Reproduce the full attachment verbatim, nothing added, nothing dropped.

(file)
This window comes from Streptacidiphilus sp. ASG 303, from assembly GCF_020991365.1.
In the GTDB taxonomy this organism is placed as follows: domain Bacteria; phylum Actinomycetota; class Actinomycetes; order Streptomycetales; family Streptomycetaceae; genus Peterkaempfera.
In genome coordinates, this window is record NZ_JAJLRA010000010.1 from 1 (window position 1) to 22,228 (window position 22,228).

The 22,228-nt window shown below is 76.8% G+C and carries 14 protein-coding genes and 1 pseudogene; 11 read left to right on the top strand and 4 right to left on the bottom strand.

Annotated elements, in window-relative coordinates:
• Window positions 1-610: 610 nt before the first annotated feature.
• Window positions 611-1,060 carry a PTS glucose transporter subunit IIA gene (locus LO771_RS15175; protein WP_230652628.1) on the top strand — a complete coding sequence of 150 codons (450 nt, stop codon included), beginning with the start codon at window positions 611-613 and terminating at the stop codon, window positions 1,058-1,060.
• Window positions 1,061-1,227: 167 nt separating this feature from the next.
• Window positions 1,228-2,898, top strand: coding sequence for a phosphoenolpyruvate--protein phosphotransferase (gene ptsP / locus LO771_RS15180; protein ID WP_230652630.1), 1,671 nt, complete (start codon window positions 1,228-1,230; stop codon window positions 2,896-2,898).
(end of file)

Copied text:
This window comes from Streptacidiphilus sp. ASG 303, from assembly GCF_020991365.1.
In the GTDB taxonomy this organism is placed as follows: domain Bacteria; phylum Actinomycetota; class Actinomycetes; order Streptomycetales; family Streptomycetaceae; genus Peterkaempfera.
In genome coordinates, this window is record NZ_JAJLRA010000010.1 from 1 (window position 1) to 22,228 (window position 22,228).

The 22,228-nt window shown below is 76.8% G+C and carries 14 protein-coding genes and 1 pseudogene; 11 read left to right on the top strand and 4 right to left on the bottom strand.

Annotated elements, in window-relative coordinates:
• Window positions 1-610: 610 nt before the first annotated feature.
• Window positions 611-1,060 carry a PTS glucose transporter subunit IIA gene (locus LO771_RS15175; protein WP_230652628.1) on the top strand — a complete coding sequence of 150 codons (450 nt, stop codon included), beginning with the start codon at window positions 611-613 and terminating at the stop codon, window positions 1,058-1,060.
• Window positions 1,061-1,227: 167 nt separating this feature from the next.
• Window positions 1,228-2,898, top strand: coding sequence for a phosphoenolpyruvate--protein phosphotransferase (gene ptsP / locus LO771_RS15180; protein ID WP_230652630.1), 1,671 nt, complete (start codon window positions 1,228-1,230; stop codon window positions 2,896-2,898).